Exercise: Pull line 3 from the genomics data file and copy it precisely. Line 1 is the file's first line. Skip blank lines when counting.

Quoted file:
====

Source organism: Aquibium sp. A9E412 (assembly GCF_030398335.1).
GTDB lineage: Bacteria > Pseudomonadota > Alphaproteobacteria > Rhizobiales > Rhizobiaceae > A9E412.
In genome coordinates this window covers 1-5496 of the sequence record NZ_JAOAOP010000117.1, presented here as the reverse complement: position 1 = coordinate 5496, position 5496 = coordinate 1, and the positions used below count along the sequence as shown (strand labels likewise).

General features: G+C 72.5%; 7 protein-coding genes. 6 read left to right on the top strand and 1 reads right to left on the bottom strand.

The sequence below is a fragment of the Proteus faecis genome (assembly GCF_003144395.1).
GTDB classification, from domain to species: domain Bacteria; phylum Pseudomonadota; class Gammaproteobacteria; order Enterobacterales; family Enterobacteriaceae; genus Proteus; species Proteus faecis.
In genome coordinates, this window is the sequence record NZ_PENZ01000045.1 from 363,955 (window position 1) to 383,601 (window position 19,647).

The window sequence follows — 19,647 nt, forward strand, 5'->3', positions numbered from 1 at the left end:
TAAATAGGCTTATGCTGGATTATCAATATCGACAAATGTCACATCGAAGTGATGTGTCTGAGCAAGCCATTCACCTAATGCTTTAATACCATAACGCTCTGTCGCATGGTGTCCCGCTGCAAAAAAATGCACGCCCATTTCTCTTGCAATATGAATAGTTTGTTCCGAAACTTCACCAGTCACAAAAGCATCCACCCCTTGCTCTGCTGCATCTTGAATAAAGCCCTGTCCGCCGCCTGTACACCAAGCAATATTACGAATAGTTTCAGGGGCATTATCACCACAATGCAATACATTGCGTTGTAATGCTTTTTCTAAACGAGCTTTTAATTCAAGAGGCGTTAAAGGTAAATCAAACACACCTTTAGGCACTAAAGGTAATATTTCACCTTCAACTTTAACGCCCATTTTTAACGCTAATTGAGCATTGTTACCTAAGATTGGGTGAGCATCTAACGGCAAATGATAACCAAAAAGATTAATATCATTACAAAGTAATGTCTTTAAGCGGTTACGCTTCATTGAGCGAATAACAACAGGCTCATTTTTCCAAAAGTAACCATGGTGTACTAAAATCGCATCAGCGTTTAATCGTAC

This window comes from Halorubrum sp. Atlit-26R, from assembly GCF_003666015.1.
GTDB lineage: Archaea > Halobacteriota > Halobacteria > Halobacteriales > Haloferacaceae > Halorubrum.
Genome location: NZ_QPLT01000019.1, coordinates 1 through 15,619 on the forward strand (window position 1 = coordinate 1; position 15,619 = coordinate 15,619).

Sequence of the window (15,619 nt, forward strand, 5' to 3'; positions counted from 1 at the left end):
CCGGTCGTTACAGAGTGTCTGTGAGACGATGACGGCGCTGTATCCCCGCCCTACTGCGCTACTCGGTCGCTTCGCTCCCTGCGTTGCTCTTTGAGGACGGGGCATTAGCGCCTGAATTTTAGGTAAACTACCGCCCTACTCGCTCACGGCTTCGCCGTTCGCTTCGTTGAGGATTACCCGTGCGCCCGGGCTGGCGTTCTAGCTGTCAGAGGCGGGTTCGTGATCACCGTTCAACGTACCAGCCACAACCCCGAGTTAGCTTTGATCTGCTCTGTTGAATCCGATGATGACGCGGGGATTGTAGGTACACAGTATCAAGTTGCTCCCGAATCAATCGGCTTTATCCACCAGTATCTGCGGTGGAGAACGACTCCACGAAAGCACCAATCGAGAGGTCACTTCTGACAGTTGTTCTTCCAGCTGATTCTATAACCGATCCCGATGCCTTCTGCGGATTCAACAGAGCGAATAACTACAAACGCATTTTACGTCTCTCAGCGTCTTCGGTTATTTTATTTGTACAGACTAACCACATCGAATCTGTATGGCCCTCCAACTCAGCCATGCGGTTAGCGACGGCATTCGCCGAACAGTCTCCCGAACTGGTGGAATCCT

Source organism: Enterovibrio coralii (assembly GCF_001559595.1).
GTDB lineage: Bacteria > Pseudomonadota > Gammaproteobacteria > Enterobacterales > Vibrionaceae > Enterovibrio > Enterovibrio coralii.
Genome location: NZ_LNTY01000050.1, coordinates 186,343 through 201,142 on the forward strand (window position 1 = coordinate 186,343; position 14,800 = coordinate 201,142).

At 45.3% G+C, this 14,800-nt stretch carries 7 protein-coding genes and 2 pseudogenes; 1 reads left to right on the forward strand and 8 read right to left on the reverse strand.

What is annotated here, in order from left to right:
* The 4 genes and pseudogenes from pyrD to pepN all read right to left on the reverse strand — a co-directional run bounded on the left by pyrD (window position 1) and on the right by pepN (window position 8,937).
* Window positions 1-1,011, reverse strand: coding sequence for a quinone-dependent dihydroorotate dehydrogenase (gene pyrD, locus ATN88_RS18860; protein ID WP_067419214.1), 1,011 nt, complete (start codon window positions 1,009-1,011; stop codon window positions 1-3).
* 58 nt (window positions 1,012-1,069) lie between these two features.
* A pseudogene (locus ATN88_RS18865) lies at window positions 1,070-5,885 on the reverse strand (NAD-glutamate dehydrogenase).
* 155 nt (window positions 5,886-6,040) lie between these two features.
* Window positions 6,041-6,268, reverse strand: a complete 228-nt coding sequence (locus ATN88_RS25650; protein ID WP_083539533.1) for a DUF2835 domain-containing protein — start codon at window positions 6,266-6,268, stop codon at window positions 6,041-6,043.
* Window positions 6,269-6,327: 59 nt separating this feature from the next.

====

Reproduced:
In genome coordinates this window covers 1-5496 of the sequence record NZ_JAOAOP010000117.1, presented here as the reverse complement: position 1 = coordinate 5496, position 5496 = coordinate 1, and the positions used below count along the sequence as shown (strand labels likewise).